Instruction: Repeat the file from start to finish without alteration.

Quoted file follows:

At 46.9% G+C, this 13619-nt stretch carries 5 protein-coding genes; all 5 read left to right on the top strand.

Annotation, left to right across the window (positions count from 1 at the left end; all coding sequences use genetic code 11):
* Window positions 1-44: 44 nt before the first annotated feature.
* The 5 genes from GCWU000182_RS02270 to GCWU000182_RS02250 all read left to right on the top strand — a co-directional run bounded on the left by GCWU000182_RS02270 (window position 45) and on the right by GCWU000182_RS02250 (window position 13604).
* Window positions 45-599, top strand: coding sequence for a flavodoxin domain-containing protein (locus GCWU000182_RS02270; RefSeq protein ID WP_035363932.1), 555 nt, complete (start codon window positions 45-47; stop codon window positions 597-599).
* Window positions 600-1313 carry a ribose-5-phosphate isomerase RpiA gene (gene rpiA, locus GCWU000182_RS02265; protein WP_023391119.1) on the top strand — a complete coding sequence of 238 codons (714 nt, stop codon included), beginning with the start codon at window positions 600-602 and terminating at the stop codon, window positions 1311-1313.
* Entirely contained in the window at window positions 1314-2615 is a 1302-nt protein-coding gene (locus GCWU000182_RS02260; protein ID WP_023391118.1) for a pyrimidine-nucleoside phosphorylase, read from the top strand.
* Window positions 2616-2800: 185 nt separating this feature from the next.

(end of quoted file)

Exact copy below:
At 46.9% G+C, this 13619-nt stretch carries 5 protein-coding genes; all 5 read left to right on the top strand.

Annotation, left to right across the window (positions count from 1 at the left end; all coding sequences use genetic code 11):
* Window positions 1-44: 44 nt before the first annotated feature.
* The 5 genes from GCWU000182_RS02270 to GCWU000182_RS02250 all read left to right on the top strand — a co-directional run bounded on the left by GCWU000182_RS02270 (window position 45) and on the right by GCWU000182_RS02250 (window position 13604).
* Window positions 45-599, top strand: coding sequence for a flavodoxin domain-containing protein (locus GCWU000182_RS02270; RefSeq protein ID WP_035363932.1), 555 nt, complete (start codon window positions 45-47; stop codon window positions 597-599).
* Window positions 600-1313 carry a ribose-5-phosphate isomerase RpiA gene (gene rpiA, locus GCWU000182_RS02265; protein WP_023391119.1) on the top strand — a complete coding sequence of 238 codons (714 nt, stop codon included), beginning with the start codon at window positions 600-602 and terminating at the stop codon, window positions 1311-1313.
* Entirely contained in the window at window positions 1314-2615 is a 1302-nt protein-coding gene (locus GCWU000182_RS02260; protein ID WP_023391118.1) for a pyrimidine-nucleoside phosphorylase, read from the top strand.
* Window positions 2616-2800: 185 nt separating this feature from the next.